Statue of Hercules (Lansdowne Herakles)

Object Details


Statue of Hercules (Lansdowne Herakles)






Roman Empire (Place created)
the northern area of Hadrian's Villa, Tivoli, Italy (Place found)




193.5 × 77.5 × 73 cm, 385.5575 kg (76 3/16 × 30 1/2 × 28 3/4 in., 850.0001 lb.)

Credit Line:

Gift of J. Paul Getty

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The Greek hero Herakles carries a club over his left shoulder and holds a lionskin in his right hand. These objects help identify the figure, since Herakles was often depicted with a club and the skin of the Nemean Lion, which he killed as his first labor. As is typical for depictions of Greek heroes, the young Herakles is shown nude, since the Greeks considered male nudity to be the highest form of beauty. No other god or hero is as frequently depicted in Greek and Roman art as is Herakles.

The Lansdowne Herakles very likely was inspired by a lost Greek statue, probably from the school of Polykleitos from the 300s B.C. Found in 1790 near the ruins of the villa of the Roman emperor Hadrian at Tivoli outside Rome, this statue was one of numerous copies of Greek sculpture commissioned by Hadrian, who loved Greek culture. One of J. Paul Getty's most prized acquisitions, the statue gets its name from Lord Lansdowne, who once owned the Herakles and displayed it in his home in London. Areas of restoration include the statue's lower left leg and parts of both arms.

Related Works
1790 -

Cardinal Mario Marefoschi Family (Tivoli, Italy)

- 1792

Thomas Jenkins (Rome, Italy), sold to William Petty-Fitzmaurice, 1792.

1792 - 1805

William Petty-Fitzmaurice, second earl of Shelburne, first marquess of Lansdowne, 1737 - 1805 (Lansdowne House, London, England), acquired from his estate by his son, John Henry Petty-Fitzmaurice, 1805.

1805 - 1809

John Henry Petty-Fitzmaurice, second marquess of Lansdowne, 1765 - 1809 (Lansdowne House, London, England), by inheritance to his wife, Mary Arabella Petty, 1809.

1809 - 1810

Mary Arabella Petty, marchioness of Lansdowne, died 1833 (Lansdowne House, London, England), sold to her brother-in-law, Henry Petty-Fitzmaurice, 1810.

1810 - 1863

Henry Petty-Fitzmaurice, third marquess of Lansdowne, 1780 - 1863 (Lansdowne House, London, England), by inheritance to his heirs, 1863.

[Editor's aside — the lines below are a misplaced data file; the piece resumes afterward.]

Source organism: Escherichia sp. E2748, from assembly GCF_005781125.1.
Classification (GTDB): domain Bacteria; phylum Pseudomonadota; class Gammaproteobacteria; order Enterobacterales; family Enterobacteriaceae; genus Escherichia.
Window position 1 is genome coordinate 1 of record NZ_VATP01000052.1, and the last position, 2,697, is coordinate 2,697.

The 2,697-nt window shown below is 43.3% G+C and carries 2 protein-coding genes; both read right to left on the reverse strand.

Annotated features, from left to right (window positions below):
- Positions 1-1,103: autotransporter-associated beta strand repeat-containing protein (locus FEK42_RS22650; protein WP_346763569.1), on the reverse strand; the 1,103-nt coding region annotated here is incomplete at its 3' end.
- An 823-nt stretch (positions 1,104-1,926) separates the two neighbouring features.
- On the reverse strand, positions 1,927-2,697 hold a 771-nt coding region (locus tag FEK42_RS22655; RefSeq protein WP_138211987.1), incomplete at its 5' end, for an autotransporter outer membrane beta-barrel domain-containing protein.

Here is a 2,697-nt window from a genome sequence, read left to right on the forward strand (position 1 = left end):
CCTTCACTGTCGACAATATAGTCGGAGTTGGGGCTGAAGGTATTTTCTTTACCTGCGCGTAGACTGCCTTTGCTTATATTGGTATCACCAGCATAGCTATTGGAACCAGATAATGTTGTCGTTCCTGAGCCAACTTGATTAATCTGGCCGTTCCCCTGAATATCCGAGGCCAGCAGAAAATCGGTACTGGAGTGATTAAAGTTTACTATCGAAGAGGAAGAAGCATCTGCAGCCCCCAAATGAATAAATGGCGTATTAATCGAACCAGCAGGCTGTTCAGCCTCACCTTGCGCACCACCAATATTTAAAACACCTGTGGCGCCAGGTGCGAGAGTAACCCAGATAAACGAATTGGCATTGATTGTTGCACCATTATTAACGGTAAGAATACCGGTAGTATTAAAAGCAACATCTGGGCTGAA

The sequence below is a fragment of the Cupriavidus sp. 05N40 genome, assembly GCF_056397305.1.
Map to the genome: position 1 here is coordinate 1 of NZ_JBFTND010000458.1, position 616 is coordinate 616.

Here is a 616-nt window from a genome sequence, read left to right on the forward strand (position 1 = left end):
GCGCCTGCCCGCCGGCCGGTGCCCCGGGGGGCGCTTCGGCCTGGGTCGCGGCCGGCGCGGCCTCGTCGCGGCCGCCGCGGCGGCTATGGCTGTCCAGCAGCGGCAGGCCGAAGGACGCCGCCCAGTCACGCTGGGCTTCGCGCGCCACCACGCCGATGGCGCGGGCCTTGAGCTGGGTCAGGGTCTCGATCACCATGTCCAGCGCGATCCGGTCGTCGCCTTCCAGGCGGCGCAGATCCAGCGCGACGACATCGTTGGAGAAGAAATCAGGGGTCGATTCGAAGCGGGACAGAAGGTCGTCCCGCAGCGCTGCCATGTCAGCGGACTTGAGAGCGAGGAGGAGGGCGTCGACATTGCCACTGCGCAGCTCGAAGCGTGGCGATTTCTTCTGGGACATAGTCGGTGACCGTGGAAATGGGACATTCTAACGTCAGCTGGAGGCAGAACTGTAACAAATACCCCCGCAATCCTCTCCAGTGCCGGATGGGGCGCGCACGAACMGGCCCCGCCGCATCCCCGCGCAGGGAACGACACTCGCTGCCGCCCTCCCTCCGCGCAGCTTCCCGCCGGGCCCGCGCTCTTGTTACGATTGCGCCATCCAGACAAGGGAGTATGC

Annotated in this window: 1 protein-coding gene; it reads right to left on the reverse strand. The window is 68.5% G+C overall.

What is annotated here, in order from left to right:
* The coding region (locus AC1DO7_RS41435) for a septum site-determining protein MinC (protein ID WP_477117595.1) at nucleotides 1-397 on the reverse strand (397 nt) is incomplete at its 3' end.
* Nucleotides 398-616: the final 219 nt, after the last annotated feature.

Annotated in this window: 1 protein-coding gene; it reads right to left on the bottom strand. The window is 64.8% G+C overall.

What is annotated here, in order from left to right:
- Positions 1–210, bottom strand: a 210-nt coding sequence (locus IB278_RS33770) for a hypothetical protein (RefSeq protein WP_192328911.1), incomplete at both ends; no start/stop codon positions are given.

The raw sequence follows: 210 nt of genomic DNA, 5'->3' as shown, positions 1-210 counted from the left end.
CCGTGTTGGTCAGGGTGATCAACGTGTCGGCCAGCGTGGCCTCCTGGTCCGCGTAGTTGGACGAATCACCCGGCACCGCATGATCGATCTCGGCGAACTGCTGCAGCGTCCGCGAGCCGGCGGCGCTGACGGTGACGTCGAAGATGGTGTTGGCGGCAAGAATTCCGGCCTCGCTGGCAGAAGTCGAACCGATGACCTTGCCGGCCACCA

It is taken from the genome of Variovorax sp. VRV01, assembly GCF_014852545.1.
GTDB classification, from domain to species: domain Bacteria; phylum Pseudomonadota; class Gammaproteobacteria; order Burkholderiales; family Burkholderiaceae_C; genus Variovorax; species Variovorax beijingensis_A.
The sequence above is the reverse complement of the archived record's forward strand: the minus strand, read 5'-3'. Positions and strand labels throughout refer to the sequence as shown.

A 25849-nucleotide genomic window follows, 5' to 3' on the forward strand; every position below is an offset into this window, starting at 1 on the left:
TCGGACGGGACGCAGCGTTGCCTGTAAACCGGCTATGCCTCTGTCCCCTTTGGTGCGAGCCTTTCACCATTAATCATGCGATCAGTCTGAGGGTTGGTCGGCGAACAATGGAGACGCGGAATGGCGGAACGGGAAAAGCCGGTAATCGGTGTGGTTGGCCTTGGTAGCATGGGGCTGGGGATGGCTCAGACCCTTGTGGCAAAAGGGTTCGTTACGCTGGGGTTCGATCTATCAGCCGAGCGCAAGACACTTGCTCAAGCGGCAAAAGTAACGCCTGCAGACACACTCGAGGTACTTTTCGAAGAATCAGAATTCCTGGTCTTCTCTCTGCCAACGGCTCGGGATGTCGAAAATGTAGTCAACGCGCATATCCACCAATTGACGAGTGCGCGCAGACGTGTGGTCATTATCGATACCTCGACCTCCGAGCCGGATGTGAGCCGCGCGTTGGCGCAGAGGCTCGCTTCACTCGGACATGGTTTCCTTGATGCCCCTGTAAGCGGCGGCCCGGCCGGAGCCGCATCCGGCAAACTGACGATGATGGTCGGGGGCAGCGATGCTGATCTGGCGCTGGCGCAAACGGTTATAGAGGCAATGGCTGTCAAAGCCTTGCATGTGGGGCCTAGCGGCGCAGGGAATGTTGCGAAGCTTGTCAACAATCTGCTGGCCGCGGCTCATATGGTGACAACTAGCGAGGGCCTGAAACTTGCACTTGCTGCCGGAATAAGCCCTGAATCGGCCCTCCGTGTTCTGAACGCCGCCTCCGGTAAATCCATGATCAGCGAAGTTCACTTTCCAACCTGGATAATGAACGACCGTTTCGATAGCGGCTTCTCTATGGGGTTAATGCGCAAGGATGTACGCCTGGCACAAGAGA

1863 - 1866

Henry Thomas Petty Fitzmaurice, fourth marquess of Lansdowne, British, 1816 - 1866, by inheritance to his heirs, 1866.

1866 - 1927

Henry Charles Petty-Fitzmaurice, fifth marquess of Lansdowne, 1845 - 1927, by inheritance to his heirs, 1927.

1927 - 1936

Henry William Edmund Petty-Fitzmaurice, sixth marquess of Lansdowne, British, 1872 - 1936 (Bowood House, Wiltshire, England) [offered for sale, The celebrated collection of ancient marbles: property of the most honourable the Marquess of Lansdowne, Christie's, March 5, 1930, lot 34, bought back into the Lansdowne Collection and transferred to Bowood House, Wiltshire, England.], by inheritance to his heirs, 1936.

1936 - 1944

Charles Hope Petty-Fitzmaurice, seventh marquess of Lansdowne, British, 1917 - 1944, by inheritance to his heirs, 1944.

1944 - 1951

George John Charles Mercer Nairne Petty-Fitzmaurice, eighth marquess of Lansdowne, 1912-1999, sold to J. Paul Getty through Spink & Son, Ltd., 1951.

1951 - 1970

J. Paul Getty, American, 1892 - 1976 (Sutton Place, Surrey, England), donated to the J. Paul Getty Museum, 1970.

Beyond Beauty: Antiquities as Evidence (December 16, 1997 to January 17, 1999)
  • The J. Paul Getty Museum at the Getty Center (Los Angeles), December 16, 1997 to January 17, 1999
Ancient Art from the Permanent Collection (March 16, 1999 to May 23, 2004)
  • The J. Paul Getty Museum at the Getty Center (Los Angeles), March 16, 1999 to May 23, 2004

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Education Resources

Education Resource




Gods, Heroes and Monsters Curriculum

Background information about Greek and Roman Mythology to accompany the curriculum “Gods, Heroes and Monsters.”

Mythological Creatures and Herakles

Lesson in which students learn about mythological creatures in the Hercules (Herakles) myth. They learn vocabulary and draw a mythological creature.

Visual Arts; English–Language Arts


Two-Part Lesson

Related Media
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    Audio: Lansdowne Herakles
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